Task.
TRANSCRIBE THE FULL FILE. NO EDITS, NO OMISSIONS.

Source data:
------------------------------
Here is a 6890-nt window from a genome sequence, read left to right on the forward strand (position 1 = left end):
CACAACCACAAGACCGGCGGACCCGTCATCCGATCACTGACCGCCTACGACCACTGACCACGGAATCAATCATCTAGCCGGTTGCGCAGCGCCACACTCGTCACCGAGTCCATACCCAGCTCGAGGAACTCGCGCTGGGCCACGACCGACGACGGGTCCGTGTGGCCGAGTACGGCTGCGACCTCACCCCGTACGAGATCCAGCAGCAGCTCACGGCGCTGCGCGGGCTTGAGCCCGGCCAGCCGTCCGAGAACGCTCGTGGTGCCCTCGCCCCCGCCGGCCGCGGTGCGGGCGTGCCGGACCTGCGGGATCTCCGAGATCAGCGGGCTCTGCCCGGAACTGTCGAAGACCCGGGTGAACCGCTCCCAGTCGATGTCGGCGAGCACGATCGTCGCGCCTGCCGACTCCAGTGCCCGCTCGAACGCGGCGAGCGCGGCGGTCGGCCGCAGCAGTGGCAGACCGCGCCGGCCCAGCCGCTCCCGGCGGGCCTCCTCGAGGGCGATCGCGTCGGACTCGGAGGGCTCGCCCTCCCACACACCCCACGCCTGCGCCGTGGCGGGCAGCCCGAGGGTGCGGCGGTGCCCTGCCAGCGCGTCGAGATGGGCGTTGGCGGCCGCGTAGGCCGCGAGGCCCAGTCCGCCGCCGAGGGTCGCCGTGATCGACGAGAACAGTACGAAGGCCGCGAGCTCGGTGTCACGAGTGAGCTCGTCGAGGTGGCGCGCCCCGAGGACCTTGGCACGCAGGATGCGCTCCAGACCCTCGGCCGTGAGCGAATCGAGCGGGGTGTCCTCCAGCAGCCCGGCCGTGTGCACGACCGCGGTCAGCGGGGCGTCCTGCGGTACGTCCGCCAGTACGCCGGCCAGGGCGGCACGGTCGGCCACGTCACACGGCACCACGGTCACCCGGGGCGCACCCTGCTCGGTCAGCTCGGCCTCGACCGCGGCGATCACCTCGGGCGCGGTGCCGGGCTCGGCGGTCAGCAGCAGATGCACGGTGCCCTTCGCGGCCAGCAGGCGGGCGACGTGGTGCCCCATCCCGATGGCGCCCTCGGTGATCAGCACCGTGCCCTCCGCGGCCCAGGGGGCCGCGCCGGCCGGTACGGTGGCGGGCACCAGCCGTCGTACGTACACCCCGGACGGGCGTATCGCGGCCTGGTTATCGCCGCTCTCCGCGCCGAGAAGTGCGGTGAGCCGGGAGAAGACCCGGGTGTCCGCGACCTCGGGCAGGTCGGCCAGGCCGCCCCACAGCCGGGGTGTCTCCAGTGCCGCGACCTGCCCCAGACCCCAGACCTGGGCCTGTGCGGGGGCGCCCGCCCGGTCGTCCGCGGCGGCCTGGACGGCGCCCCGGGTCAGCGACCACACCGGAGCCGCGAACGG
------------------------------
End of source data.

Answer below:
Here is a 6890-nt window from a genome sequence, read left to right on the forward strand (position 1 = left end):
CACAACCACAAGACCGGCGGACCCGTCATCCGATCACTGACCGCCTACGACCACTGACCACGGAATCAATCATCTAGCCGGTTGCGCAGCGCCACACTCGTCACCGAGTCCATACCCAGCTCGAGGAACTCGCGCTGGGCCACGACCGACGACGGGTCCGTGTGGCCGAGTACGGCTGCGACCTCACCCCGTACGAGATCCAGCAGCAGCTCACGGCGCTGCGCGGGCTTGAGCCCGGCCAGCCGTCCGAGAACGCTCGTGGTGCCCTCGCCCCCGCCGGCCGCGGTGCGGGCGTGCCGGACCTGCGGGATCTCCGAGATCAGCGGGCTCTGCCCGGAACTGTCGAAGACCCGGGTGAACCGCTCCCAGTCGATGTCGGCGAGCACGATCGTCGCGCCTGCCGACTCCAGTGCCCGCTCGAACGCGGCGAGCGCGGCGGTCGGCCGCAGCAGTGGCAGACCGCGCCGGCCCAGCCGCTCCCGGCGGGCCTCCTCGAGGGCGATCGCGTCGGACTCGGAGGGCTCGCCCTCCCACACACCCCACGCCTGCGCCGTGGCGGGCAGCCCGAGGGTGCGGCGGTGCCCTGCCAGCGCGTCGAGATGGGCGTTGGCGGCCGCGTAGGCCGCGAGGCCCAGTCCGCCGCCGAGGGTCGCCGTGATCGACGAGAACAGTACGAAGGCCGCGAGCTCGGTGTCACGAGTGAGCTCGTCGAGGTGGCGCGCCCCGAGGACCTTGGCACGCAGGATGCGCTCCAGACCCTCGGCCGTGAGCGAATCGAGCGGGGTGTCCTCCAGCAGCCCGGCCGTGTGCACGACCGCGGTCAGCGGGGCGTCCTGCGGTACGTCCGCCAGTACGCCGGCCAGGGCGGCACGGTCGGCCACGTCACACGGCACCACGGTCACCCGGGGCGCACCCTGCTCGGTCAGCTCGGCCTCGACCGCGGCGATCACCTCGGGCGCGGTGCCGGGCTCGGCGGTCAGCAGCAGATGCACGGTGCCCTTCGCGGCCAGCAGGCGGGCGACGTGGTGCCCCATCCCGATGGCGCCCTCGGTGATCAGCACCGTGCCCTCCGCGGCCCAGGGGGCCGCGCCGGCCGGTACGGTGGCGGGCACCAGCCGTCGTACGTACACCCCGGACGGGCGTATCGCGGCCTGGTTATCGCCGCTCTCCGCGCCGAGAAGTGCGGTGAGCCGGGAGAAGACCCGGGTGTCCGCGACCTCGGGCAGGTCGGCCAGGCCGCCCCACAGCCGGGGTGTCTCCAGTGCCGCGACCTGCCCCAGACCCCAGACCTGGGCCTGTGCGGGGGCGCCCGCCCGGTCGTCCGCGGCGGCCTGGACGGCGCCCCGGGTCAGCGACCACACCGGAGCCGCGAACGG